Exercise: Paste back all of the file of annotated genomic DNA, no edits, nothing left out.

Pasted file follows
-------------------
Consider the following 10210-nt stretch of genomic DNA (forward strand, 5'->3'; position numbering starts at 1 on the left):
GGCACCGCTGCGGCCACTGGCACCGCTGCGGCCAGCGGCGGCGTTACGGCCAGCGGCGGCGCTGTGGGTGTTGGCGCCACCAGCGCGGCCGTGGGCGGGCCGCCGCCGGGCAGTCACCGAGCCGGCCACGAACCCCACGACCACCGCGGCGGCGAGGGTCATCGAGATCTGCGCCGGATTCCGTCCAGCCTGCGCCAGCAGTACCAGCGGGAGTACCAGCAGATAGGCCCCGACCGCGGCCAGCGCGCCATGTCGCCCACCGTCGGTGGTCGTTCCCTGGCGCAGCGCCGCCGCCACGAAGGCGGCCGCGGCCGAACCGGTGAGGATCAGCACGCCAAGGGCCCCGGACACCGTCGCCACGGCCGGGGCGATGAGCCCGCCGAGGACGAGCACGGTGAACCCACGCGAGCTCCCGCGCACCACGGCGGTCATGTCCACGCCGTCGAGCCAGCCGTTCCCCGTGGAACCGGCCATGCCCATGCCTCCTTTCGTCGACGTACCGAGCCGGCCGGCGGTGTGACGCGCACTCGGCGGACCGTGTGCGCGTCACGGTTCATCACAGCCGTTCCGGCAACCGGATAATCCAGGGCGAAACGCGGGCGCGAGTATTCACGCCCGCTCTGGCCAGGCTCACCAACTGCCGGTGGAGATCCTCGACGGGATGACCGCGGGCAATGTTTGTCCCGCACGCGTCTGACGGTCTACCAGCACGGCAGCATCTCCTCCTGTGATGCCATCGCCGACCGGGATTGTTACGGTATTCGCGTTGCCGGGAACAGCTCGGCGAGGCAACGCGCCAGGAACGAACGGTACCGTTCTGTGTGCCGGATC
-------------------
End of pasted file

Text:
Consider the following 10210-nt stretch of genomic DNA (forward strand, 5'->3'; position numbering starts at 1 on the left):
GGCACCGCTGCGGCCACTGGCACCGCTGCGGCCAGCGGCGGCGTTACGGCCAGCGGCGGCGCTGTGGGTGTTGGCGCCACCAGCGCGGCCGTGGGCGGGCCGCCGCCGGGCAGTCACCGAGCCGGCCACGAACCCCACGACCACCGCGGCGGCGAGGGTCATCGAGATCTGCGCCGGATTCCGTCCAGCCTGCGCCAGCAGTACCAGCGGGAGTACCAGCAGATAGGCCCCGACCGCGGCCAGCGCGCCATGTCGCCCACCGTCGGTGGTCGTTCCCTGGCGCAGCGCCGCCGCCACGAAGGCGGCCGCGGCCGAACCGGTGAGGATCAGCACGCCAAGGGCCCCGGACACCGTCGCCACGGCCGGGGCGATGAGCCCGCCGAGGACGAGCACGGTGAACCCACGCGAGCTCCCGCGCACCACGGCGGTCATGTCCACGCCGTCGAGCCAGCCGTTCCCCGTGGAACCGGCCATGCCCATGCCTCCTTTCGTCGACGTACCGAGCCGGCCGGCGGTGTGACGCGCACTCGGCGGACCGTGTGCGCGTCACGGTTCATCACAGCCGTTCCGGCAACCGGATAATCCAGGGCGAAACGCGGGCGCGAGTATTCACGCCCGCTCTGGCCAGGCTCACCAACTGCCGGTGGAGATCCTCGACGGGATGACCGCGGGCAATGTTTGTCCCGCACGCGTCTGACGGTCTACCAGCACGGCAGCATCTCCTCCTGTGATGCCATCGCCGACCGGGATTGTTACGGTATTCGCGTTGCCGGGAACAGCTCGGCGAGGCAACGCGCCAGGAACGAACGGTACCGTTCTGTGTGCCGGATC